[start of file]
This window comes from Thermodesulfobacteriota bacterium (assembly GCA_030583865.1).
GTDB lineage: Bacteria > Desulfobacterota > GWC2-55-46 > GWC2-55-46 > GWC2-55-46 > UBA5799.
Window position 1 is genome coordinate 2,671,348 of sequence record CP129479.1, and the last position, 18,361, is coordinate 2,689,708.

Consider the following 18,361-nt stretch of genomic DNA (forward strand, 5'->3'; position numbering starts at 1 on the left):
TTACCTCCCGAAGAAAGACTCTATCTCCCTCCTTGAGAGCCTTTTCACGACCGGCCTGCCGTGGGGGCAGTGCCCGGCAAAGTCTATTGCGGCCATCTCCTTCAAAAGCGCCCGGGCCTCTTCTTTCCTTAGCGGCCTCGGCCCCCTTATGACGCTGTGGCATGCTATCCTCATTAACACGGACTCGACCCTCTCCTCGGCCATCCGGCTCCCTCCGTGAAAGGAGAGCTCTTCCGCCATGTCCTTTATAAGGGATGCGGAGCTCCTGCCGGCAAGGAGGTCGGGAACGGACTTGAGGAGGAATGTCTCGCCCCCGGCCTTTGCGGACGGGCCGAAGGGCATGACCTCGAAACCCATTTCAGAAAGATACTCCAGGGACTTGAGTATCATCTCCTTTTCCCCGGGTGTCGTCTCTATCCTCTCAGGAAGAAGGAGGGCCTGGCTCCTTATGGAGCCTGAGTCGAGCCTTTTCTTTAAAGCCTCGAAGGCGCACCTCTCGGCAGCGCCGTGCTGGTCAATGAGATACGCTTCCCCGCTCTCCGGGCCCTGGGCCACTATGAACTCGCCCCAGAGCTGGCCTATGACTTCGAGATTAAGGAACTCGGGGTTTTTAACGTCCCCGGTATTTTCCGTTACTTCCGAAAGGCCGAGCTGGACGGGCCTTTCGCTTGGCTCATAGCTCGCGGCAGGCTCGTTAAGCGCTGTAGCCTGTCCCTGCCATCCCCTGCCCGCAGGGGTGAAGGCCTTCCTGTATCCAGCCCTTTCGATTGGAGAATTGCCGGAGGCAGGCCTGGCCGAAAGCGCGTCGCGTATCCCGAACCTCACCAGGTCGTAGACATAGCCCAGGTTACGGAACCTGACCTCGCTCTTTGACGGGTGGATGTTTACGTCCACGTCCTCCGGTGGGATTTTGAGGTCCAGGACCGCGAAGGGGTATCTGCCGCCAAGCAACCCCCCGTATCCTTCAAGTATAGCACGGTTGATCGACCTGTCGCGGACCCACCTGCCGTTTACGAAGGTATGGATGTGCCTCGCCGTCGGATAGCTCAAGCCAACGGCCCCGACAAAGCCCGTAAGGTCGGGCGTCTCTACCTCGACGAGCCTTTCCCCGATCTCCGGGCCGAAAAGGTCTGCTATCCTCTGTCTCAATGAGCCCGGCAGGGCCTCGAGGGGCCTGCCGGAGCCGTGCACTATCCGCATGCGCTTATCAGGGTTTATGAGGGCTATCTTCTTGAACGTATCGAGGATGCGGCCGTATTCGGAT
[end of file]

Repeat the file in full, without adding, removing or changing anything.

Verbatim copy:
This window comes from Thermodesulfobacteriota bacterium (assembly GCA_030583865.1).
GTDB lineage: Bacteria > Desulfobacterota > GWC2-55-46 > GWC2-55-46 > GWC2-55-46 > UBA5799.
Window position 1 is genome coordinate 2,671,348 of sequence record CP129479.1, and the last position, 18,361, is coordinate 2,689,708.

Consider the following 18,361-nt stretch of genomic DNA (forward strand, 5'->3'; position numbering starts at 1 on the left):
TTACCTCCCGAAGAAAGACTCTATCTCCCTCCTTGAGAGCCTTTTCACGACCGGCCTGCCGTGGGGGCAGTGCCCGGCAAAGTCTATTGCGGCCATCTCCTTCAAAAGCGCCCGGGCCTCTTCTTTCCTTAGCGGCCTCGGCCCCCTTATGACGCTGTGGCATGCTATCCTCATTAACACGGACTCGACCCTCTCCTCGGCCATCCGGCTCCCTCCGTGAAAGGAGAGCTCTTCCGCCATGTCCTTTATAAGGGATGCGGAGCTCCTGCCGGCAAGGAGGTCGGGAACGGACTTGAGGAGGAATGTCTCGCCCCCGGCCTTTGCGGACGGGCCGAAGGGCATGACCTCGAAACCCATTTCAGAAAGATACTCCAGGGACTTGAGTATCATCTCCTTTTCCCCGGGTGTCGTCTCTATCCTCTCAGGAAGAAGGAGGGCCTGGCTCCTTATGGAGCCTGAGTCGAGCCTTTTCTTTAAAGCCTCGAAGGCGCACCTCTCGGCAGCGCCGTGCTGGTCAATGAGATACGCTTCCCCGCTCTCCGGGCCCTGGGCCACTATGAACTCGCCCCAGAGCTGGCCTATGACTTCGAGATTAAGGAACTCGGGGTTTTTAACGTCCCCGGTATTTTCCGTTACTTCCGAAAGGCCGAGCTGGACGGGCCTTTCGCTTGGCTCATAGCTCGCGGCAGGCTCGTTAAGCGCTGTAGCCTGTCCCTGCCATCCCCTGCCCGCAGGGGTGAAGGCCTTCCTGTATCCAGCCCTTTCGATTGGAGAATTGCCGGAGGCAGGCCTGGCCGAAAGCGCGTCGCGTATCCCGAACCTCACCAGGTCGTAGACATAGCCCAGGTTACGGAACCTGACCTCGCTCTTTGACGGGTGGATGTTTACGTCCACGTCCTCCGGTGGGATTTTGAGGTCCAGGACCGCGAAGGGGTATCTGCCGCCAAGCAACCCCCCGTATCCTTCAAGTATAGCACGGTTGATCGACCTGTCGCGGACCCACCTGCCGTTTACGAAGGTATGGATGTGCCTCGCCGTCGGATAGCTCAAGCCAACGGCCCCGACAAAGCCCGTAAGGTCGGGCGTCTCTACCTCGACGAGCCTTTCCCCGATCTCCGGGCCGAAAAGGTCTGCTATCCTCTGTCTCAATGAGCCCGGCAGGGCCTCGAGGGGCCTGCCGGAGCCGTGCACTATCCGCATGCGCTTATCAGGGTTTATGAGGGCTATCTTCTTGAACGTATCGAGGATGCGGCCGTATTCGGAT